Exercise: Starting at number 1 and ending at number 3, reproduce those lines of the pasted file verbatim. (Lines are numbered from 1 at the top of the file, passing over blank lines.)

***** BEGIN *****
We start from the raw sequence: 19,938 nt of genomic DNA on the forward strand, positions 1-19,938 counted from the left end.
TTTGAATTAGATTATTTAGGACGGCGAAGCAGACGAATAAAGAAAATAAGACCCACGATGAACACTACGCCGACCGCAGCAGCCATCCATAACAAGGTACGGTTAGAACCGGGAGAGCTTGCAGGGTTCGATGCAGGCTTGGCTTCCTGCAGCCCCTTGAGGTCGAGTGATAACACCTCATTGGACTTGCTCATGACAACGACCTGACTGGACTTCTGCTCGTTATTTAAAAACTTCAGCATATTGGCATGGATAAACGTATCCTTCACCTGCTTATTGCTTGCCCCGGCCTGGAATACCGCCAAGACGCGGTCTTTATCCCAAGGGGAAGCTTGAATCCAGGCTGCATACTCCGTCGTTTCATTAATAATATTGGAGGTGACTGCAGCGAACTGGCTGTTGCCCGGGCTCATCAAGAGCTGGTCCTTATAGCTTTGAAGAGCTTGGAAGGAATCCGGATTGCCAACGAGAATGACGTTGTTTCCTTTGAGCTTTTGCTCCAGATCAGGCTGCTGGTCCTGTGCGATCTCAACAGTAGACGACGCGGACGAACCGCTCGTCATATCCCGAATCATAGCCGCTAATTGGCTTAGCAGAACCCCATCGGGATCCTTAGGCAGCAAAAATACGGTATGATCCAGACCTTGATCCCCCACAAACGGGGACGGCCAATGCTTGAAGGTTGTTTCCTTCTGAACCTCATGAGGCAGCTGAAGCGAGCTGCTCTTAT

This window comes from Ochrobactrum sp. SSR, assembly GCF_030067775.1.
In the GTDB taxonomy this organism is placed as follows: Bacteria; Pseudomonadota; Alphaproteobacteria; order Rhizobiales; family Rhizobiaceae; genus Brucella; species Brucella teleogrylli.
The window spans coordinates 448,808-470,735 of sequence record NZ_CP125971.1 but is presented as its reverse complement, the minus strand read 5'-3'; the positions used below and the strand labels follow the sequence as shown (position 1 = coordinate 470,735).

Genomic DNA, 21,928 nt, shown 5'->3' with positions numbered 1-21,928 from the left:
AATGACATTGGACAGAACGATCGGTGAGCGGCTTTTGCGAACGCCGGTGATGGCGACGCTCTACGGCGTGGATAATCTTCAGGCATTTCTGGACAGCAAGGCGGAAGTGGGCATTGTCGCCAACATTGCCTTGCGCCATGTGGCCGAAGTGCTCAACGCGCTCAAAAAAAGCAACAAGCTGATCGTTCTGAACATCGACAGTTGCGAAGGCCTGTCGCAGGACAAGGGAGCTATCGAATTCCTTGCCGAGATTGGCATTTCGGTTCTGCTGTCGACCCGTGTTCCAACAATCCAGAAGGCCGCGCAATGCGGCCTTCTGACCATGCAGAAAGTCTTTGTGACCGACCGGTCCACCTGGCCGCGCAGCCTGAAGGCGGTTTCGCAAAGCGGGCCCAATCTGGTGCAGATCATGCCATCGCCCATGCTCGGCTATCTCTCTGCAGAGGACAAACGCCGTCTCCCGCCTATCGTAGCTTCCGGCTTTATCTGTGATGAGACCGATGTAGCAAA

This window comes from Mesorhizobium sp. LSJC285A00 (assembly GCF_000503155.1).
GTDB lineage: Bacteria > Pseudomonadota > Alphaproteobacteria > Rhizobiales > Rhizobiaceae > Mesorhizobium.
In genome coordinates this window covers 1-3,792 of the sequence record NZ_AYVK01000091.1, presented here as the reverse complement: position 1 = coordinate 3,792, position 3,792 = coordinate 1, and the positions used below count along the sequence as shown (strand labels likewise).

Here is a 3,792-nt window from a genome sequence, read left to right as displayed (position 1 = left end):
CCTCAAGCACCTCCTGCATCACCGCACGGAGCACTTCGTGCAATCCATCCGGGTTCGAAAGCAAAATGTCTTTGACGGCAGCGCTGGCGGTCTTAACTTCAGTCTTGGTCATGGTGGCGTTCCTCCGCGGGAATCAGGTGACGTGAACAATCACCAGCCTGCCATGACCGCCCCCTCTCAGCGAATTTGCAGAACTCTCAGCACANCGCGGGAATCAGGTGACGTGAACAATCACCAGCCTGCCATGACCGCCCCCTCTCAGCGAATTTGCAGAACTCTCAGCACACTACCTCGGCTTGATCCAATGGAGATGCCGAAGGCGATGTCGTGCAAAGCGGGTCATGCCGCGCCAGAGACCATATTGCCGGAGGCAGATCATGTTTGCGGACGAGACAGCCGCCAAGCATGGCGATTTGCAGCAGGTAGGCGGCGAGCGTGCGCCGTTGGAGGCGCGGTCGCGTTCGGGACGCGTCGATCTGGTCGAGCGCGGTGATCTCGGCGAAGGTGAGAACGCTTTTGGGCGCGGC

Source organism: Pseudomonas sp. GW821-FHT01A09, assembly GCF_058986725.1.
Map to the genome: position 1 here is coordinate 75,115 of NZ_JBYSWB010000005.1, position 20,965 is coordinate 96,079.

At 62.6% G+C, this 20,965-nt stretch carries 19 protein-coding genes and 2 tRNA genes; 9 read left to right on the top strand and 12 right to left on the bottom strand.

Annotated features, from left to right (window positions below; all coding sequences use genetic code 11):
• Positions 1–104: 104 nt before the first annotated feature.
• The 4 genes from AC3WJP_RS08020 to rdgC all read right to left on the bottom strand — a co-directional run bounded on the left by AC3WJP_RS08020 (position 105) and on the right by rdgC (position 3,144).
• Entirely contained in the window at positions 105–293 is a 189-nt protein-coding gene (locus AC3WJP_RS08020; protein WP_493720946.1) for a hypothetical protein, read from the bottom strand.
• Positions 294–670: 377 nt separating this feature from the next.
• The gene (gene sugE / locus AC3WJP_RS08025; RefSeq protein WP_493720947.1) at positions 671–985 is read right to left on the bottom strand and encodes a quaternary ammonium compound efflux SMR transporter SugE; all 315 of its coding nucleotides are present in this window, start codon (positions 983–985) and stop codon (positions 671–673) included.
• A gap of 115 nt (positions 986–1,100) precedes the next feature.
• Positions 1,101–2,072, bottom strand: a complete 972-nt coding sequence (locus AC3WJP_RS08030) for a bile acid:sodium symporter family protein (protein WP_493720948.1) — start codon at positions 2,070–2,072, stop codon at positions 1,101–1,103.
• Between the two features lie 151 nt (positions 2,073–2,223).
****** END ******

We start from the raw sequence: 19,938 nt of genomic DNA on the forward strand, positions 1-19,938 counted from the left end.
TTTGAATTAGATTATTTAGGACGGCGAAGCAGACGAATAAAGAAAATAAGACCCACGATGAACACTACGCCGACCGCAGCAGCCATCCATAACAAGGTACGGTTAGAACCGGGAGAGCTTGCAGGGTTCGATGCAGGCTTGGCTTCCTGCAGCCCCTTGAGGTCGAGTGATAACACCTCATTGGACTTGCTCATGACAACGACCTGACTGGACTTCTGCTCGTTATTTAAAAACTTCAGCATATTGGCATGGATAAACGTATCCTTCACCTGCTTATTGCTTGCCCCGGCCTGGAATACCGCCAAGACGCGGTCTTTATCCCAAGGGGAAGCTTGAATCCAGGCTGCATACTCCGTCGTTTCATTAATAATATTGGAGGTGACTGCAGCGAACTGGCTGTTGCCCGGGCTCATCAAGAGCTGGTCCTTATAGCTTTGAAGAGCTTGGAAGGAATCCGGATTGCCAACGAGAATGACGTTGTTTCCTTTGAGCTTTTGCTCCAGATCAGGCTGCTGGTCCTGTGCGATCTCAACAGTAGACGACGCGGACGAACCGCTCGTCATATCCCGAATCATAGCCGCTAATTGGCTTAGCAGAACCCCATCGGGATCCTTAGGCAGCAAAAATACGGTATGATCCAGACCTTGATCCCCCACAAACGGGGACGGCCAATGCTTGAAGGTTGTTTCCTTCTGAACCTCATGAGGCAGCTGAAGCGAGCTGCTCTTAT

This window comes from Ochrobactrum sp. SSR, assembly GCF_030067775.1.